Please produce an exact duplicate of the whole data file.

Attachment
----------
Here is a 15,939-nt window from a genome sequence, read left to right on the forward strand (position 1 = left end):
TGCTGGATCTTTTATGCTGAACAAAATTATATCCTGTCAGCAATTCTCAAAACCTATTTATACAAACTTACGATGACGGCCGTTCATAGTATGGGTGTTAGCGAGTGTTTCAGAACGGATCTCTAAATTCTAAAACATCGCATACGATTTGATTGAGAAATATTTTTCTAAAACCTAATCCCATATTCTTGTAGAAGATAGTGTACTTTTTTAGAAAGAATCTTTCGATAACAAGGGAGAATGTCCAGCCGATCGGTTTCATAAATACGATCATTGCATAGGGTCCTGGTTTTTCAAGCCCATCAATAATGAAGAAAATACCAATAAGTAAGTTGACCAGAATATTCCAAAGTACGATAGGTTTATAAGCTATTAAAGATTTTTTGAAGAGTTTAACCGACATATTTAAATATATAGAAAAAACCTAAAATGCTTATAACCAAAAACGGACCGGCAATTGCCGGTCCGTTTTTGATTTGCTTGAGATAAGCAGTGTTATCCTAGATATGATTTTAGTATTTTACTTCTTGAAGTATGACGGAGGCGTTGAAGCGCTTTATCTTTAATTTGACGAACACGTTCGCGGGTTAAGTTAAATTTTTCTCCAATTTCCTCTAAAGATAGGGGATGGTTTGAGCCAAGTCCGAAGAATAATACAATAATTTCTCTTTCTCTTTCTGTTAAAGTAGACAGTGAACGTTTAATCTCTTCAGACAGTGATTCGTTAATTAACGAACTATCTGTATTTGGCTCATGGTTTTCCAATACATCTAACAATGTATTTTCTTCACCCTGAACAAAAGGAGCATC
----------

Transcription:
Here is a 15,939-nt window from a genome sequence, read left to right on the forward strand (position 1 = left end):
TGCTGGATCTTTTATGCTGAACAAAATTATATCCTGTCAGCAATTCTCAAAACCTATTTATACAAACTTACGATGACGGCCGTTCATAGTATGGGTGTTAGCGAGTGTTTCAGAACGGATCTCTAAATTCTAAAACATCGCATACGATTTGATTGAGAAATATTTTTCTAAAACCTAATCCCATATTCTTGTAGAAGATAGTGTACTTTTTTAGAAAGAATCTTTCGATAACAAGGGAGAATGTCCAGCCGATCGGTTTCATAAATACGATCATTGCATAGGGTCCTGGTTTTTCAAGCCCATCAATAATGAAGAAAATACCAATAAGTAAGTTGACCAGAATATTCCAAAGTACGATAGGTTTATAAGCTATTAAAGATTTTTTGAAGAGTTTAACCGACATATTTAAATATATAGAAAAAACCTAAAATGCTTATAACCAAAAACGGACCGGCAATTGCCGGTCCGTTTTTGATTTGCTTGAGATAAGCAGTGTTATCCTAGATATGATTTTAGTATTTTACTTCTTGAAGTATGACGGAGGCGTTGAAGCGCTTTATCTTTAATTTGACGAACACGTTCGCGGGTTAAGTTAAATTTTTCTCCAATTTCCTCTAAAGATAGGGGATGGTTTGAGCCAAGTCCGAAGAATAATACAATAATTTCTCTTTCTCTTTCTGTTAAAGTAGACAGTGAACGTTTAATCTCTTCAGACAGTGATTCGTTAATTAACGAACTATCTGTATTTGGCTCATGGTTTTCCAATACATCTAACAATGTATTTTCTTCACCCTGAACAAAAGGAGCATC